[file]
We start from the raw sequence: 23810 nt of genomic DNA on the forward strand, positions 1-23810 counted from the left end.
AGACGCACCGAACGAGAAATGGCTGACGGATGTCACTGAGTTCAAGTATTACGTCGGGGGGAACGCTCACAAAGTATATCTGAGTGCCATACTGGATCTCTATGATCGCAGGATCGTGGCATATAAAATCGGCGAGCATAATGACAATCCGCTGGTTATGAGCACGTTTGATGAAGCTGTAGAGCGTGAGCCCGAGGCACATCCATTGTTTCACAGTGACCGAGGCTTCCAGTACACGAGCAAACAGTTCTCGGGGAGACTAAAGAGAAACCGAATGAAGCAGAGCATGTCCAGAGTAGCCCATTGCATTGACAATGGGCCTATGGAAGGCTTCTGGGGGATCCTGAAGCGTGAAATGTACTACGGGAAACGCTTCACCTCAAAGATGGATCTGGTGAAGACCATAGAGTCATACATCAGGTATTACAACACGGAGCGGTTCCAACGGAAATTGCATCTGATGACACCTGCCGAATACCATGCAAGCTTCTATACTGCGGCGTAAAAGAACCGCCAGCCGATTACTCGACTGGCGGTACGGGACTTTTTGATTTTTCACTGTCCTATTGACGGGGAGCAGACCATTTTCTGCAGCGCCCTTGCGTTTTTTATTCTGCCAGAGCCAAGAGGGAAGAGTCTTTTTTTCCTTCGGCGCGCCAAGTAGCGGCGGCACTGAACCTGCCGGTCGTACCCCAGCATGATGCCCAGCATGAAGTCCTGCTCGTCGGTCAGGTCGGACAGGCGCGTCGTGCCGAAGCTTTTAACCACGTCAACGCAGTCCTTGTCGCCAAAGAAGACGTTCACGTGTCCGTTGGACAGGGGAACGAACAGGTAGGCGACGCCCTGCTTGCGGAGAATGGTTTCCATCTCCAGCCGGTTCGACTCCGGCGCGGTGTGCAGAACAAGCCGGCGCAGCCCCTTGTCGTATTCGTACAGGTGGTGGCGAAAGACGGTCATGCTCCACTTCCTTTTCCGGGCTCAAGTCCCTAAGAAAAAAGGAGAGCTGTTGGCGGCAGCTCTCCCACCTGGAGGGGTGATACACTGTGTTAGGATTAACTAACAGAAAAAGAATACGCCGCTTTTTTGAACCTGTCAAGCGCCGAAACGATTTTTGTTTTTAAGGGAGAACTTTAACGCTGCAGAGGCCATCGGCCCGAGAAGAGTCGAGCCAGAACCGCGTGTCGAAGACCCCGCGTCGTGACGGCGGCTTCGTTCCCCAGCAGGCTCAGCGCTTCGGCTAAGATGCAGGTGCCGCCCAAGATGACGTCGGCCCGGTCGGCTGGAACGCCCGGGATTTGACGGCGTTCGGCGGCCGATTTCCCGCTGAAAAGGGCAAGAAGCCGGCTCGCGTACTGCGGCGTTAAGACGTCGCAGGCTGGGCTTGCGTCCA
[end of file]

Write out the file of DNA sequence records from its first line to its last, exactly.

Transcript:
We start from the raw sequence: 23810 nt of genomic DNA on the forward strand, positions 1-23810 counted from the left end.
AGACGCACCGAACGAGAAATGGCTGACGGATGTCACTGAGTTCAAGTATTACGTCGGGGGGAACGCTCACAAAGTATATCTGAGTGCCATACTGGATCTCTATGATCGCAGGATCGTGGCATATAAAATCGGCGAGCATAATGACAATCCGCTGGTTATGAGCACGTTTGATGAAGCTGTAGAGCGTGAGCCCGAGGCACATCCATTGTTTCACAGTGACCGAGGCTTCCAGTACACGAGCAAACAGTTCTCGGGGAGACTAAAGAGAAACCGAATGAAGCAGAGCATGTCCAGAGTAGCCCATTGCATTGACAATGGGCCTATGGAAGGCTTCTGGGGGATCCTGAAGCGTGAAATGTACTACGGGAAACGCTTCACCTCAAAGATGGATCTGGTGAAGACCATAGAGTCATACATCAGGTATTACAACACGGAGCGGTTCCAACGGAAATTGCATCTGATGACACCTGCCGAATACCATGCAAGCTTCTATACTGCGGCGTAAAAGAACCGCCAGCCGATTACTCGACTGGCGGTACGGGACTTTTTGATTTTTCACTGTCCTATTGACGGGGAGCAGACCATTTTCTGCAGCGCCCTTGCGTTTTTTATTCTGCCAGAGCCAAGAGGGAAGAGTCTTTTTTTCCTTCGGCGCGCCAAGTAGCGGCGGCACTGAACCTGCCGGTCGTACCCCAGCATGATGCCCAGCATGAAGTCCTGCTCGTCGGTCAGGTCGGACAGGCGCGTCGTGCCGAAGCTTTTAACCACGTCAACGCAGTCCTTGTCGCCAAAGAAGACGTTCACGTGTCCGTTGGACAGGGGAACGAACAGGTAGGCGACGCCCTGCTTGCGGAGAATGGTTTCCATCTCCAGCCGGTTCGACTCCGGCGCGGTGTGCAGAACAAGCCGGCGCAGCCCCTTGTCGTATTCGTACAGGTGGTGGCGAAAGACGGTCATGCTCCACTTCCTTTTCCGGGCTCAAGTCCCTAAGAAAAAAGGAGAGCTGTTGGCGGCAGCTCTCCCACCTGGAGGGGTGATACACTGTGTTAGGATTAACTAACAGAAAAAGAATACGCCGCTTTTTTGAACCTGTCAAGCGCCGAAACGATTTTTGTTTTTAAGGGAGAACTTTAACGCTGCAGAGGCCATCGGCCCGAGAAGAGTCGAGCCAGAACCGCGTGTCGAAGACCCCGCGTCGTGACGGCGGCTTCGTTCCCCAGCAGGCTCAGCGCTTCGGCTAAGATGCAGGTGCCGCCCAAGATGACGTCGGCCCGGTCGGCTGGAACGCCCGGGATTTGACGGCGTTCGGCGGCCGATTTCCCGCTGAAAAGGGCAAGAAGCCGGCTCGCGTACTGCGGCGTTAAGACGTCGCAGGCTGGGCTTGCGTCCA